Among the key artists of the golden age of watercolor painting in England, Peter DeWint was known for his panoramic views of spacious, seemingly commonplace landscapes rendered in broad washes of earth-tone hues. This drawing depicts the ruins of Neath Abbey, a Cistercian monastery established in the early 12th century in south Wales. From the Tudor period there was industrial activity around the abbey, and by the time DeWint was painting the priory, the Neath Abbey Iron Company had engulfed the environs of the church with copper smelting and manufacture. DeWint chose to omit evidence of the transformation of the area and its role in the Industrial Revolution.

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  • Title: Neath Abbey
  • Creator: Peter De Wint (British, 1784-1849)
  • Date Created: c. 1840s
  • Physical Dimensions: Overall: 16 x 23.6 cm (6 5/16 x 9 5/16 in.)
  • Provenance: (Bill Thomson, London), Harry and Nina Pollock, Cleveland Heights, OH, Painting and Drawing Society, Cleveland Museum of Art, Cleveland, OH, given to the Cleveland Museum of Art, Cleveland, OH, Cleveland Museum of Art, Cleveland, OH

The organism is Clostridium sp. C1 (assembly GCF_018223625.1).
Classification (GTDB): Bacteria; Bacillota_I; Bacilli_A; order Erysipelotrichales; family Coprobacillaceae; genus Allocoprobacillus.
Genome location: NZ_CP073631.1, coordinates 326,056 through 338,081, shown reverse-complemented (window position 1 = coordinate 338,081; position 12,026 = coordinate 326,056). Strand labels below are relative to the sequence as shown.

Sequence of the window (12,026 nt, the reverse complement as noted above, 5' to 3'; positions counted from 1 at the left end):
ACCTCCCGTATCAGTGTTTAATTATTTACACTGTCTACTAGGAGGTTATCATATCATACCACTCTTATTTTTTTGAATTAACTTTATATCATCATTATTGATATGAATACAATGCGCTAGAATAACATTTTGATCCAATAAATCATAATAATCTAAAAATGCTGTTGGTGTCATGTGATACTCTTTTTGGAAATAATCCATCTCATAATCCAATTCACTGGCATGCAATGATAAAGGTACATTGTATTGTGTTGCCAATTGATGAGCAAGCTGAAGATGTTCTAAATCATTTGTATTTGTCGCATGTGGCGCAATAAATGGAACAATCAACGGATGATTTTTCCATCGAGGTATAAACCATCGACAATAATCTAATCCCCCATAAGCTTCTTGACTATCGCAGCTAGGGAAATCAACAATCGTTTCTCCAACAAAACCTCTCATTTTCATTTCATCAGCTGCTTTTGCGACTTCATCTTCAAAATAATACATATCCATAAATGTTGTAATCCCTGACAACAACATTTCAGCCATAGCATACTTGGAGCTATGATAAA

• Type: Drawing
  • Rights: CC0
  • External Link: https://clevelandart.org/art/2005.198
  • Medium: watercolor with traces of graphite underdrawing and scratch-away
  • Inscriptions: inscribed, in graphite, on verso: P. DeWint / Near North South Wales
  • Fun Fact: Peter DeWint traveled abroad only once, to Normandy, and was disappointed with the landscape outside of his native England.
  • Department: Drawings
  • Culture: England, 19th century
  • Credit Line: Gift of the Painting and Drawing Society of The Cleveland Museum of Art
  • Collection: DR - British
  • Accession Number: 2005.198

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